… the successful use of AGPL3 to found and fund “open source” companies that can protect their intellectual property and force vendor lock-in *is* the “change” that has happened in [Kuali’s] past decade that underlies both of these announcements and the makes a pivot away from open source and to professional open source an investment with the potential for high returns to its shareholders.
Severance suggested how to achieve “high returns:”
First take VC [venture capitalists] money and develop some new piece of software. Divide the software into two parts – (a) the part that looks nice but is missing major functionality and (b) the super-awesome add-ons to that software that really rock. You license (a) using the AGPL3 and license (b) as all rights reserved and never release that source code.
You then stand up a cloud instance of the software that combines (a) and (b) and not allow any self-hosted versions of the software which might entail handing your (b) source code to your customers.
The back-and-forth involved trying to get a clear answer, and the answer is that the multi-tenant framework to be developed / owned by KualiCo will not be open source – it will be proprietary code. I asked Joel Dehlin for additional context after the session, and he explained that all Kuali functionality will be open source, but the infrastructure to allow cloud hosting is not open source.
“I’ll be very blunt here,” [Kuali’s Barry] Walsh said. “It’s a commercial protection — that’s all it is.”
In a 10 September blog post Locked into Free Software? Unpicking Kuali’s AGPL StrategyOSS Watch’s Scott Wilson considered the implications of AGPL. He pointed out “The GPL license requires any modifications of code it covers to also be GPL if distributed [emphasis added]. The use of a cloud-based service is not considered distribution of code. So a user could offer a cloud service without making modifications available to the community. Wilson wrote:
The AGPL license, on the other hand, treats deployment of websites and services as “distribution”, and compels [his emphasis] anyone using the software to run a service to also distribute the modified source code.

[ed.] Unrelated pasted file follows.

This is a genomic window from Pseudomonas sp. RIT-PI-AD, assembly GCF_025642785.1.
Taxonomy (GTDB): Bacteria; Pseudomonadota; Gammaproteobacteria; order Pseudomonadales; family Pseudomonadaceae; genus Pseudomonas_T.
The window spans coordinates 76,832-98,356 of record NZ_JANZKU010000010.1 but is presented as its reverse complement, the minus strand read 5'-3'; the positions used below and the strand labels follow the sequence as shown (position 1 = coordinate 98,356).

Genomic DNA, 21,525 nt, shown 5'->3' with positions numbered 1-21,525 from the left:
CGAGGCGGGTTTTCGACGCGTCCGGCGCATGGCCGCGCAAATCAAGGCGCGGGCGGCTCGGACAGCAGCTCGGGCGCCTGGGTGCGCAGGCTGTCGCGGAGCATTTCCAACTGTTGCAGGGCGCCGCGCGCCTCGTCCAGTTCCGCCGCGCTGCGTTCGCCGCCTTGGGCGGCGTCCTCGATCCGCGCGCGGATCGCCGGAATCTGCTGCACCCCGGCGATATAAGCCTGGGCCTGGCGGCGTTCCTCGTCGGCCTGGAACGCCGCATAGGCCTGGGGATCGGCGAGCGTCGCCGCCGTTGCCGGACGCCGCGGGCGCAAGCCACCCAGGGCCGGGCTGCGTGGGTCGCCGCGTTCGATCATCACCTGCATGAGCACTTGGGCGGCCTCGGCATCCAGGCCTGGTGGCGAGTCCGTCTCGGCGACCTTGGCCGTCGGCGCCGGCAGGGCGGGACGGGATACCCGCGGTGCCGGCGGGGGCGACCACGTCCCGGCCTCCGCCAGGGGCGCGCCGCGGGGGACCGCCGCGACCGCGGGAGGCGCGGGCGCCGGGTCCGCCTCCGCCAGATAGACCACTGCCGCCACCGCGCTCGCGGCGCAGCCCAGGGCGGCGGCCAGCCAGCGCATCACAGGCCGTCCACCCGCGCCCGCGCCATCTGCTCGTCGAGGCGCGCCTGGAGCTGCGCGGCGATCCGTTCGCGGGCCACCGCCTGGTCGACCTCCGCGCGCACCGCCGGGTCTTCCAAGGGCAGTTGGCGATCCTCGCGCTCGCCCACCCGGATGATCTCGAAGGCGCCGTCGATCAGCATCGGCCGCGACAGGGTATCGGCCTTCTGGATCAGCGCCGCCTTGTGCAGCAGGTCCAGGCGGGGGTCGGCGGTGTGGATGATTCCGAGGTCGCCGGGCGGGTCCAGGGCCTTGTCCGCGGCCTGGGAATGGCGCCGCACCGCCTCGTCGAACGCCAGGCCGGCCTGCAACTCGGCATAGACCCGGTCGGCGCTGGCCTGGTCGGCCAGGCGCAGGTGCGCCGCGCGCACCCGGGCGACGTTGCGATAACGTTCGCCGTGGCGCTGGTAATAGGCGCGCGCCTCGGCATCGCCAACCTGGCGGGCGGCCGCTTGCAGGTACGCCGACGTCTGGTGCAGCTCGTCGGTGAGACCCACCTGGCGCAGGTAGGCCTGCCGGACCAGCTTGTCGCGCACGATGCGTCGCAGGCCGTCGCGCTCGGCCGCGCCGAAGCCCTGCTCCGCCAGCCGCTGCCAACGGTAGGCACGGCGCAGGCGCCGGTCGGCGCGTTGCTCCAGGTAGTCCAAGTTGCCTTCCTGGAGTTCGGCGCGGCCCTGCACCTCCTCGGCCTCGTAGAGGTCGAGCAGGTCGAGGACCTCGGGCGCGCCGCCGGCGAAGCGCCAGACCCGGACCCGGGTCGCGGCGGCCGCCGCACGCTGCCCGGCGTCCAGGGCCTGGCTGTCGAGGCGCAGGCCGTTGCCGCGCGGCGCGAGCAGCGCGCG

Wilson also reported Bradley Kuhn, one of the original authors of AGPL, in a talk at Open World Forum in 2012 said “… at that time, some of the most popular uses of AGPL were effectively “shakedown practices” (in his words). This unfortunate characterization may rarely be true.
The AGPL license does meet the Open Source Initiative’s criteria of an open source license. But the pressures of monetization causes its terms to be used inconsistent with the connotation of “open source.”
Oracle Builds a Community?
On September 29th at Oracle World, Oracle announced their Oracle Student Cloud and their investment in the Oracle Customer Strategic Design Program. Embry-Riddle Aeronautical University, University of Texas System and the University of Wisconsin-Madison will participate “to provide guidance and domain expertise that will help shape the design and development of Oracle Student Cloud. A press release described the initiative:
Each university will work with Oracle through significant milestones and releases, providing guidance and expertise to develop an industry-leading product. The growth of non-traditional programs is an important trend for these customers, and the first release of Oracle Student Cloud is expected to include flexible core structures and an extensible architecture to manage a variety of traditional and non-traditional educational offerings.
Oracle Student Cloud will feature a compelling mobile user interface that enables customers to extend, brand, and differentiate the student experience for each institution.
The first phase of Oracle Student Cloud is designed to support the core capabilities of enrolment, payment, and assessment. Oracle Student Cloud will embed CRM-based functionality throughout the solution to promote engagement and collaboration, along with a business intelligence foundation to provide customers with actionable insight into their student operations.